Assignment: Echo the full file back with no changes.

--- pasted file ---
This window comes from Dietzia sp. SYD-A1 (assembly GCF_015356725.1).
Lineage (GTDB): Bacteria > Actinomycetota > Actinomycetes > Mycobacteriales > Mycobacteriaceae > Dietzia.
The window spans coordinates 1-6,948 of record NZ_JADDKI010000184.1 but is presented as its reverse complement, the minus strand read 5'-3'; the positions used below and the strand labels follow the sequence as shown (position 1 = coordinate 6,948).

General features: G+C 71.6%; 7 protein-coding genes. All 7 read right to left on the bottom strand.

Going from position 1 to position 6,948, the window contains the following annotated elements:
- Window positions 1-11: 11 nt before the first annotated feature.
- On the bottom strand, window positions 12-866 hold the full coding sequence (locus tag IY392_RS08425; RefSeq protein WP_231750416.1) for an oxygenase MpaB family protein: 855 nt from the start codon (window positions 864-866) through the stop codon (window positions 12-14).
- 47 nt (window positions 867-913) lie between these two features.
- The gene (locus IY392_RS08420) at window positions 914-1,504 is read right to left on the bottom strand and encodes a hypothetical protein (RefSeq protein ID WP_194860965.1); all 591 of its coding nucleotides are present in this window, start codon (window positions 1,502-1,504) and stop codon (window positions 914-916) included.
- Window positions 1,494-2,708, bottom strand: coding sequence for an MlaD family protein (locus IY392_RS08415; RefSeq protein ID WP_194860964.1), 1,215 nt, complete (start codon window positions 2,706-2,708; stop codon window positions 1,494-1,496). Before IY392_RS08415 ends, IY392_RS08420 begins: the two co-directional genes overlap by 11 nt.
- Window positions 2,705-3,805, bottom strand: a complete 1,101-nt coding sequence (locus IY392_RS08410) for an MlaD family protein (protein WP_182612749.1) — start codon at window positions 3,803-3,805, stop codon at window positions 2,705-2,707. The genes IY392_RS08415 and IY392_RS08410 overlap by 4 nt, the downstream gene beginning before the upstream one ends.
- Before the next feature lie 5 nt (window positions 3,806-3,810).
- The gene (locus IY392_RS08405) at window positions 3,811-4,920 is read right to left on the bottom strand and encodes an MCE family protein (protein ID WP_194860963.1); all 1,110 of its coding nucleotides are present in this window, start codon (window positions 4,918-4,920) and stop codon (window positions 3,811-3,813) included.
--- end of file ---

This window comes from Dietzia sp. SYD-A1 (assembly GCF_015356725.1).
Lineage (GTDB): Bacteria > Actinomycetota > Actinomycetes > Mycobacteriales > Mycobacteriaceae > Dietzia.
The window spans coordinates 1-6,948 of record NZ_JADDKI010000184.1 but is presented as its reverse complement, the minus strand read 5'-3'; the positions used below and the strand labels follow the sequence as shown (position 1 = coordinate 6,948).

General features: G+C 71.6%; 7 protein-coding genes. All 7 read right to left on the bottom strand.

Going from position 1 to position 6,948, the window contains the following annotated elements:
- Window positions 1-11: 11 nt before the first annotated feature.
- On the bottom strand, window positions 12-866 hold the full coding sequence (locus tag IY392_RS08425; RefSeq protein WP_231750416.1) for an oxygenase MpaB family protein: 855 nt from the start codon (window positions 864-866) through the stop codon (window positions 12-14).
- 47 nt (window positions 867-913) lie between these two features.
- The gene (locus IY392_RS08420) at window positions 914-1,504 is read right to left on the bottom strand and encodes a hypothetical protein (RefSeq protein ID WP_194860965.1); all 591 of its coding nucleotides are present in this window, start codon (window positions 1,502-1,504) and stop codon (window positions 914-916) included.
- Window positions 1,494-2,708, bottom strand: coding sequence for an MlaD family protein (locus IY392_RS08415; RefSeq protein ID WP_194860964.1), 1,215 nt, complete (start codon window positions 2,706-2,708; stop codon window positions 1,494-1,496). Before IY392_RS08415 ends, IY392_RS08420 begins: the two co-directional genes overlap by 11 nt.
- Window positions 2,705-3,805, bottom strand: a complete 1,101-nt coding sequence (locus IY392_RS08410) for an MlaD family protein (protein WP_182612749.1) — start codon at window positions 3,803-3,805, stop codon at window positions 2,705-2,707. The genes IY392_RS08415 and IY392_RS08410 overlap by 4 nt, the downstream gene beginning before the upstream one ends.
- Before the next feature lie 5 nt (window positions 3,806-3,810).
- The gene (locus IY392_RS08405) at window positions 3,811-4,920 is read right to left on the bottom strand and encodes an MCE family protein (protein ID WP_194860963.1); all 1,110 of its coding nucleotides are present in this window, start codon (window positions 4,918-4,920) and stop codon (window positions 3,811-3,813) included.